The Power of Partners

Credit unions team up with local movers and shakers to improve communities and the bottom line.

 
 

Partnerships define the cooperative movement, but sometimes fresh ideas don't come easy. How does one solve a case of collaborator’s block? Look to your peers ... Brainstorm ... Collaborate.

Here are three examples of cooperatives that formed successful partnerships with businesses, charities, and schools. The team approach benefitted not only the community but also the credit unions' balance sheets.

  • Investing in the community generates results on multiple levels. The Appleton Post Crescent recently named Capital Credit Union ($393M, Kimberly, WI) Small Business of the Year because of its charitable work and financial performance. The credit union grew deposits by almost $30 million in 2010 and reduced delinquency and charge-offs. Could community involvement and financial health be linked? Absolutely.
  • Embracing opportunities to help young people makes sense. Redwood Credit Union ($1.7B, Santa Rosa, CA) offered its fourth financial literacy class for high school students last week. The credit union sponsors the class in partnership with local school officials. Why is this a good idea? Because the credit union increases its face time with the elusive younger generation. Plus, Redwood engenders goodwill with the parents of the kids it educates. Maybe Mom and Dad need a new PFI?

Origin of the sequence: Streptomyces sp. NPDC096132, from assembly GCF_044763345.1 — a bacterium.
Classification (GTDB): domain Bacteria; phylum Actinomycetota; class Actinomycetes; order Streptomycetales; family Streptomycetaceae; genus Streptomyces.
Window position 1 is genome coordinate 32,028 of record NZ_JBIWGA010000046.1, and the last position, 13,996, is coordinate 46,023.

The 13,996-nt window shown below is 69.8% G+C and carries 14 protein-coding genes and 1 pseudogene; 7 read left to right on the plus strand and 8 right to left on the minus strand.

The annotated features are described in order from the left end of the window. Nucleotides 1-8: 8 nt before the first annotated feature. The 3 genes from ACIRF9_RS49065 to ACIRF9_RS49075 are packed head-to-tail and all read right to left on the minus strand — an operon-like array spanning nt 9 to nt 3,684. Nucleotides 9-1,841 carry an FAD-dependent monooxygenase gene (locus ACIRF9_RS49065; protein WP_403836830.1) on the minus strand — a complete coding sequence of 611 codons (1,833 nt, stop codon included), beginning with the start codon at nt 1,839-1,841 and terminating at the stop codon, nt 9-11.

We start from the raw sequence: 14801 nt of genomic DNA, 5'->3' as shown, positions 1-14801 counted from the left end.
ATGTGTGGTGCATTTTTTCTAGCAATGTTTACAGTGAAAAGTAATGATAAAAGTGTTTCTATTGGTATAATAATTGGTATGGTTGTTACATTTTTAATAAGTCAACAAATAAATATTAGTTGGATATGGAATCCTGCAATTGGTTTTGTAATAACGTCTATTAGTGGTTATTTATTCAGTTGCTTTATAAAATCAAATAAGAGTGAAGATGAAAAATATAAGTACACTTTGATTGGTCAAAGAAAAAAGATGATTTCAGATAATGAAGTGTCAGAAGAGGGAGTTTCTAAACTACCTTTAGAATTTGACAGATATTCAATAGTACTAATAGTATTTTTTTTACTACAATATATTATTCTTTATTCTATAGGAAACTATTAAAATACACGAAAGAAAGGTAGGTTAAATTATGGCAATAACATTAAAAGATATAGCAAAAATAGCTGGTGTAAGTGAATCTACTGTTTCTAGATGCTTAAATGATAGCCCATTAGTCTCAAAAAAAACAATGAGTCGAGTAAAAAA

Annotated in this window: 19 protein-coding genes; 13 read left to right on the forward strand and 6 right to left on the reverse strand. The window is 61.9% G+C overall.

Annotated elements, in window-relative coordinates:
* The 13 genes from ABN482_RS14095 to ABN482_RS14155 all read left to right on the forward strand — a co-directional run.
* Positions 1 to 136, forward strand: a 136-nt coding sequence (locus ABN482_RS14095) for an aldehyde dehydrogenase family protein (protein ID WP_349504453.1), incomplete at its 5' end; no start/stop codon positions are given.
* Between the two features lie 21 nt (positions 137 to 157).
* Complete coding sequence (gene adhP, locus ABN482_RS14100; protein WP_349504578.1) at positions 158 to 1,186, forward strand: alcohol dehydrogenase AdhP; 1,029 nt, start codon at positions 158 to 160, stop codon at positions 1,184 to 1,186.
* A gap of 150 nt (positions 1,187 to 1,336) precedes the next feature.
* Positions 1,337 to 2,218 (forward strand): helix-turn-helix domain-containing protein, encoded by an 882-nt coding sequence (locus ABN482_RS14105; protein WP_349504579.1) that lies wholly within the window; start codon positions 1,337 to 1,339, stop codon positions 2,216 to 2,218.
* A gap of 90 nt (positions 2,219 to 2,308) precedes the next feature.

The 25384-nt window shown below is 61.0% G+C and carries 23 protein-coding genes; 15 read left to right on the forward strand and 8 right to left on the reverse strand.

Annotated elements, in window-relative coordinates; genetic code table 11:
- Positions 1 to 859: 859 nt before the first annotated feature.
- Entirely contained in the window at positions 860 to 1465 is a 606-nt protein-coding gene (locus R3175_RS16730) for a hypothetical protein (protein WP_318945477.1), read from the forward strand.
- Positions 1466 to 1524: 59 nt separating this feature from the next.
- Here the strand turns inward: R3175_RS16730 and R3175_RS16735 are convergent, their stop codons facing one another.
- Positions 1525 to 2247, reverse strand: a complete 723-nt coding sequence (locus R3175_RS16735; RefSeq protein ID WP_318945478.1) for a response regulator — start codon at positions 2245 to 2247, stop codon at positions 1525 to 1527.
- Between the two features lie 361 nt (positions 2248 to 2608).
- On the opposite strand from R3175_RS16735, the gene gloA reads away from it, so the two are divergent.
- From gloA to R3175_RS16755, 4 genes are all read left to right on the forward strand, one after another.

• Sports can even the playing field. The Summit Federal Credit Union ($624.4M, Rochester, NY) recently co-sponsored a spring scrimmage for Syracuse University’s football team. The event re-emphasized Summit's relationship with the university and forged connections with other area businesses. There are few reasons not to pursue opportunities like this.

Lending partnerships with local businesses are valuable, too. Members can keep financing at their credit union, merchants have a reliable lender for their customers, and credit unions get exposure to new members as well as a boost to the bottom line.

How partnerships materialize is less important than whether they materialize. Take stock of existing or possible relationships and look for ways to maximize or foster them.

 

 

 

 

March 28, 2011


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